Word Family - Smile

Teaser

mirror, admire, miracle, Miranda, smile

Full Text

  • Proto-Indo-European *smey- to laugh, to be glad
    • Proto-Indo-European *sméyeti primry verb
      • Balto-Slavic
        • Lithuanian smiêt to laugh
        • Slavic *smьjàti to laugh
          • East Slavic
            • Russian смеяться smejátʹsja to laugh, to mock
          • South Slavic
            • Serbo-Croatian смѝјати smìjati to laugh
          • West Slavic
            • Polish śmiaćsię to laugh
      • Indo-Iranian
        • Indo-Aryan
          • Sanskrit स्मयते smayate to smile, to laugh, to blush
            • Sauraseni
              • Madhya
                • Hindi स्मित smit smile
      • Tocharian
        • Arshian smimāṃ laughing
        • Kushean smiyäṃ to laugh
    • Proto-Indo-European *sméyros smiling, happy adjective
      • Indo-Iranian
        • Indo-Aryan
          • Sanskrit स्मेर smera smiling, proud, happy, friendly, blooming, expanded, manifested
      • Italic *smeiros
        • Latin mīrus wonderful, amazing
          • Latin mīror I marvel at, I admire, I wonder at
            • Western Romance
              • French mirer to look at
                • French miroir mirror instrumental: ~"looking tool/place"
                  • English mirror
                • French mirage mirage
                  • English mirage
              • Italian mirare to aim, to sight, to point, to admire, to comtemplate
              • Spanish mirar to look, to watch, to face (in a direction)
            • Latin admīror admire lit. "I wonder at"
              • French admirer admire
                • English admire
              • Italian ammirare to admire, to appreciate
              • Spanish admirar to admire, to be amazed
            • Latin mīrāculum object of wonder
              • French miracle miracle
                • English miracle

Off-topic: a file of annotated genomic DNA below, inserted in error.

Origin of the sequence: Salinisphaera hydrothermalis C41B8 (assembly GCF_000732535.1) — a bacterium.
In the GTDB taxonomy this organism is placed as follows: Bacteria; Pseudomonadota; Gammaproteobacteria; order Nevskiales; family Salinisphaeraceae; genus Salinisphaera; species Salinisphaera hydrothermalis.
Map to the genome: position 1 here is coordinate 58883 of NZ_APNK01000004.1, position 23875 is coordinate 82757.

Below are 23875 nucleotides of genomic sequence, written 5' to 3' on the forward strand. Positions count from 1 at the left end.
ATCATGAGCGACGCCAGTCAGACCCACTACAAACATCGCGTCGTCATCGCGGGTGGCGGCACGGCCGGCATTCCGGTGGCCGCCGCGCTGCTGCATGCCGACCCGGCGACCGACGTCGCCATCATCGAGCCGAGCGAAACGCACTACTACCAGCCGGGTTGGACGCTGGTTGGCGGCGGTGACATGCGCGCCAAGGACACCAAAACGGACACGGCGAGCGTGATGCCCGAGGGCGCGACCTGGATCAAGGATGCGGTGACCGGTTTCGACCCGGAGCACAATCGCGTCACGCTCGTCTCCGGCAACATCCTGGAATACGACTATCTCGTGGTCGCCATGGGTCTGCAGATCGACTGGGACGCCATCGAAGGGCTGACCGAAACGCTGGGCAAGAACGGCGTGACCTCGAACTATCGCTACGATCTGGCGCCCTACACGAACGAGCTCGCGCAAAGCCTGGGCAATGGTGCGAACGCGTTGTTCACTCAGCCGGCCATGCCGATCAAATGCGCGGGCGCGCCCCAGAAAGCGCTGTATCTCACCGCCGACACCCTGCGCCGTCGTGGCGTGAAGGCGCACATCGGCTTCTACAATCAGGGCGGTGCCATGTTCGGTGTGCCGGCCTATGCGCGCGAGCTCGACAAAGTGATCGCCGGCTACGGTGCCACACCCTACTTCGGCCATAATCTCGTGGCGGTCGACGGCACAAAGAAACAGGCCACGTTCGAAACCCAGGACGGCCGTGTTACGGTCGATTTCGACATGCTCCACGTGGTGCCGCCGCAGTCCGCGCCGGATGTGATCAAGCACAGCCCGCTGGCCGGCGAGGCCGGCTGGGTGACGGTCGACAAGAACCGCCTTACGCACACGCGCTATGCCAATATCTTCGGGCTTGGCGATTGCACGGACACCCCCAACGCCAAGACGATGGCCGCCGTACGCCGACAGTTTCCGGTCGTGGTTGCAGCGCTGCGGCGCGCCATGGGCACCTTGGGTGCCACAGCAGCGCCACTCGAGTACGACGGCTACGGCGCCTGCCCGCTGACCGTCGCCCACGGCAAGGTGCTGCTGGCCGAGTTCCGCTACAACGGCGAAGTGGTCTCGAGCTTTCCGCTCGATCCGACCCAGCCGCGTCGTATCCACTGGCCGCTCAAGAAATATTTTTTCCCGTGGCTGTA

• Italian miracolo miracle, marvel, wonder
              • Spanish milagro miracle
            • Latin mīrābilis
              • Western Romance
                • French merveille wonder, marvel
                  • English marvel
                • Italian meraviglia wonder, marvel, astonishment, surprise
                • Spanish maravilla wonder, marvel, sunflower, marigold
            • Latin mīrandus
              • Spanish miranda looking, a place from which something can be viewed, an outlook
                • Spanish Belmonte de Miranda (place name) [1]
                  • Spanish Miranda (habitational surname) [1]
                    • English Miranda warning
              • English Miranda [2]
                • Translingual Miranda Moon of Uranus
    • Proto-Indo-European *smilós laugher?, happy person? agentive noun
      • Proto-Indo-European *smiloyéti? denominative: "to be a happy person?"
        • Germanic *smīlijanã to smile
          • North Germanic
            • Old Norse *smíla
            • Danish smile
              • English smile
            • Icelandic
          • Germanic *smerōnã to mock, deride [3]
            • West Germanic
              • Old English smercian to smirk
                • English smirk
    • Proto-Indo-European ḱóm smey- smile with, smile at
      • Proto-Indo-European ḱóm smis
        • Italic *komsmis
          • Latin cōmis courteous, kind, polite, gracious, elegant
            • Latin cōmitās courtesy, kindness, politeness, elegance [4]
              • English comity

Visual

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Collected English words

mirror, mirage, admire, miracle, marvel, Miranda warning, Miranda, Miranda, smile, smirk, comity

Footnotes

  1. ^

    Just an example. There are many place names with "Miranda" across Spanish, Portuguese, and Italian

  2. ^

    It is a notably characteristic of Miranda in the Tempest that she both wonders at, and is wondered at.

    Miranda's most famous line is: "O wonder! How many goodly creatures are there here! How beauteous mankind is! O brave new world, That has such people in't.".

    And when Ferdinand first sees her, he addresses her "O you wonder!", which is pretty much actually her name, since they are theoretically speaking Italian.

  3. ^

    In many descendants, Germanic *smerōnã: "to mock, deride" is merged with *smirwijanã: "to smear", from *smerwã: "grease, butter, fat".

  4. ^

    Latin cōmis/cōmitās ("smile with") not to be confused with comes/comitis ("go with"), see Word Family - Count for the latter.